Snake Pinning Tools
A good snake pinning tool should have a soft surface such as foam or rubber padding as well as a firm support backing. Depending on how it will be used, a snake pinning tool can be almost any shape and size. Shown in this photo from Reptile World Serpentarium are long, narrow pinners which are used two at a time. One pinner secures the body and the other covers the head just behind the eyes so that the handler can get a secure grip on the snake's neck.
Pinners are best used in conjunction with a pinning mat, both to protect the snake's fragile bones and to provide some traction so that the snake doesn't slide out from under the tool. One of the best snake pinning surfaces is a product sold for lining shelves or putting under rugs to help prevent slipping. This slightly tacky foam rubber gripping mat works very well in conjunction with any padding such as a 1/4" to 1/2" foam camping sleep roll.
Another pinning design is the jigger stick, a pole with a U-shaped or Y-shaped end which holds a thick band of flexible rubber. Like all of the narrow pinners, this tool is best used with additional support to avoid injury to the animal. Tongs or a second pinner are recommended. A jigger stick is sold by Midwest, but I prefer not to use this product by itself because the pinning head is too small and narrow. It does make an acceptable head pinner in elapids if a second, broader tool is used to restrain the snake's body. A narrow pinner does not provide sufficient neck support to avoid trauma injury if the snake struggles suddenly under your restraint. Crotalids are particularly vulnerable to this type of injury and extra care should be taken in their pinning.
A pinning tool invented by Paul Rowley of the Liverpool School of Tropical Medicine to give extra support to crotalids with fragile neck structures is the tube style snake pinner. This tool can be somewhat difficult to get over a snake's neck if the animal is not lying out straight, but it is very effective and less likely to cause injury. Learn how to build our American adaptation of Paul Rowley's design.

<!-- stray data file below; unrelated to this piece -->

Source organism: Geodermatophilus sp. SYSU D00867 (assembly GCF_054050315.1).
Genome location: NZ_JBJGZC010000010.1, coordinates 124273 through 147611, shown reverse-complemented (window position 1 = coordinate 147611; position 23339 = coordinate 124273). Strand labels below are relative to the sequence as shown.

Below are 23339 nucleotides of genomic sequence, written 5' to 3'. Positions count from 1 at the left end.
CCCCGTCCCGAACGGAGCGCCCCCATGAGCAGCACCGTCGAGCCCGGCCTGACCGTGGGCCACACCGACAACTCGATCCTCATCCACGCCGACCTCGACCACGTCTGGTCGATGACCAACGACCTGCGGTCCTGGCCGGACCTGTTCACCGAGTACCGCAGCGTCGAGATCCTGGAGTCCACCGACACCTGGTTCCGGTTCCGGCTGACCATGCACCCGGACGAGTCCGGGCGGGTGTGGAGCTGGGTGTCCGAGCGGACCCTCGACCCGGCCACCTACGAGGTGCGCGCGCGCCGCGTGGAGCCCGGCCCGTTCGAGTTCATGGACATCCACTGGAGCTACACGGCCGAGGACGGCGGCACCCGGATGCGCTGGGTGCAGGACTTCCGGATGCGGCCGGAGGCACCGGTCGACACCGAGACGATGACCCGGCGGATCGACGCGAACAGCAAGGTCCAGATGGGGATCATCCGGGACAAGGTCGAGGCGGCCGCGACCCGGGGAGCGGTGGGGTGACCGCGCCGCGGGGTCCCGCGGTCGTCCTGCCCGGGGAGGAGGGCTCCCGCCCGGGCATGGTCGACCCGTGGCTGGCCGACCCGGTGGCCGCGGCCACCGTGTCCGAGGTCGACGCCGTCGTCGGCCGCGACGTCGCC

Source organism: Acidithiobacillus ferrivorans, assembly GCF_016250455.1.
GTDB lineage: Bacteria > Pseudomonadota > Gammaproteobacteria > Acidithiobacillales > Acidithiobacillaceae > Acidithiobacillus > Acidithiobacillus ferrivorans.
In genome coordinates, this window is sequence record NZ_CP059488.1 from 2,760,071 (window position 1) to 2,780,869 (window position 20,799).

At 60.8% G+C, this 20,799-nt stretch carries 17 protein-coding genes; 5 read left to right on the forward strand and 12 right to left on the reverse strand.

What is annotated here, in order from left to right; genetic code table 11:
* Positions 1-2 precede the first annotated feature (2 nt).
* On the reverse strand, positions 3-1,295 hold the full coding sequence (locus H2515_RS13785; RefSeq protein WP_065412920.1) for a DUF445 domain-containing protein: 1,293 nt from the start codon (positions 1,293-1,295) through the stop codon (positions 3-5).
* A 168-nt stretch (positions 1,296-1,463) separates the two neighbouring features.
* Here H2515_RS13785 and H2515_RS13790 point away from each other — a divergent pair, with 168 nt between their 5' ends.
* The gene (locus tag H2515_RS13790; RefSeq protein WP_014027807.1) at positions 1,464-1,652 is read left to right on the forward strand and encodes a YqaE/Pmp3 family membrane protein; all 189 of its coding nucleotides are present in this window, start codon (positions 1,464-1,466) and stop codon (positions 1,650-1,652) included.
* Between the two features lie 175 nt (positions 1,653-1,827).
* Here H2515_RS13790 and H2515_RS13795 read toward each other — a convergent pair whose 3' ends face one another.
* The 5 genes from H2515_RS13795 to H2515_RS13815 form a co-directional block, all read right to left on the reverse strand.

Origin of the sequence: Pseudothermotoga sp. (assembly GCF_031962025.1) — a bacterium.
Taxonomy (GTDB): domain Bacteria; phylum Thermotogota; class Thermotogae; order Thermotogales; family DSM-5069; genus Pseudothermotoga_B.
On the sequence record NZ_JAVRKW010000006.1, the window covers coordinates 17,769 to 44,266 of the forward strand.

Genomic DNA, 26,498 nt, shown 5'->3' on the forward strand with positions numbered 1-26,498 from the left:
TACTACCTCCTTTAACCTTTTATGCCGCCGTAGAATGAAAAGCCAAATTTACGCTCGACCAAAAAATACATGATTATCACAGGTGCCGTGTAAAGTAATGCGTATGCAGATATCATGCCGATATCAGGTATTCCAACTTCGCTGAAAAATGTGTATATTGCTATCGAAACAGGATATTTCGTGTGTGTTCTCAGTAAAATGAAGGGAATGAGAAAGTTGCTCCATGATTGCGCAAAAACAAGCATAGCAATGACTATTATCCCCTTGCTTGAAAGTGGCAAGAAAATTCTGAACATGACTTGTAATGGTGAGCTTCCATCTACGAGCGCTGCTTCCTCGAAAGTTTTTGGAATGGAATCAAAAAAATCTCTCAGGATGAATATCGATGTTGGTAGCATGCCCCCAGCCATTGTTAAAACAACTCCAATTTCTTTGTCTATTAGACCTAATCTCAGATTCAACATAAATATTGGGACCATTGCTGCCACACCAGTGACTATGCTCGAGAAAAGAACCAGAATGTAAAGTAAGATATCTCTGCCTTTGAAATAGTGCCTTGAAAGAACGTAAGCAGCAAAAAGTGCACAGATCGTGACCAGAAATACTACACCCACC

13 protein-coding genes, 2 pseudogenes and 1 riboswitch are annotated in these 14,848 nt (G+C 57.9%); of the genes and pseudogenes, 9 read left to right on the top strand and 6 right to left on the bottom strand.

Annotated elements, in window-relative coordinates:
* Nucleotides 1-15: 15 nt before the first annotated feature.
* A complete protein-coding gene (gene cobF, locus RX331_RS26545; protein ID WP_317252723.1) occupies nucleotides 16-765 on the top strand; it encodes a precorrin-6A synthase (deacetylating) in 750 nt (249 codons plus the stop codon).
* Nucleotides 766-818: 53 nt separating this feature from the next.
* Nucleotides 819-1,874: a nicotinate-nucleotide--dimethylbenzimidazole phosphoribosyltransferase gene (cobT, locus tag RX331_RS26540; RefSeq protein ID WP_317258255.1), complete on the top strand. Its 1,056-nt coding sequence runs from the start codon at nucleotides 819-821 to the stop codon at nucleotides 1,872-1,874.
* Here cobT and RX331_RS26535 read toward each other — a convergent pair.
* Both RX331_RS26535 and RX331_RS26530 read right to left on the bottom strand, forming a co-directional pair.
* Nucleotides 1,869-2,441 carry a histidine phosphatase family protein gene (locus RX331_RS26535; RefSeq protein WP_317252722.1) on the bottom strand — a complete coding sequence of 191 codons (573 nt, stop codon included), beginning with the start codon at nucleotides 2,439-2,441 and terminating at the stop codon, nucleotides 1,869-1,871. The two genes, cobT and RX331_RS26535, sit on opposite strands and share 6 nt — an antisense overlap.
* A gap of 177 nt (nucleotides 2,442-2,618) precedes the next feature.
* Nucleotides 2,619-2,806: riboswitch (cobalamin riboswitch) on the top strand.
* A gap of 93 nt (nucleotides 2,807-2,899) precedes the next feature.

An exellent if nontraditional pinning tool that I have adapted is a thin plastic cutting board with a long handle. This can be used unpadded if your pinning surface is soft, or padded with 1/4" closed cell foam glued to the board. Rather than using this tool to get a grip on the snake's neck directly, the animal's body is pinned under the board leaving several inches of head and neck free. A short tube is then slipped over the head and the body grasped as the board is lifted. The bread board pinner can also be used along with one of the narrower tools if you want to get a head pin for grasping the snake's neck.
The handle of the heavy duty collapsible hook from Midwest makes an excellent pinning tool as it is well padded with soft material. You can also purchase closed cell foam from any craft store and attach it to the sides of your hooks with glue or electrical tape. An example of this is shown in this gallery of pinning tool photos.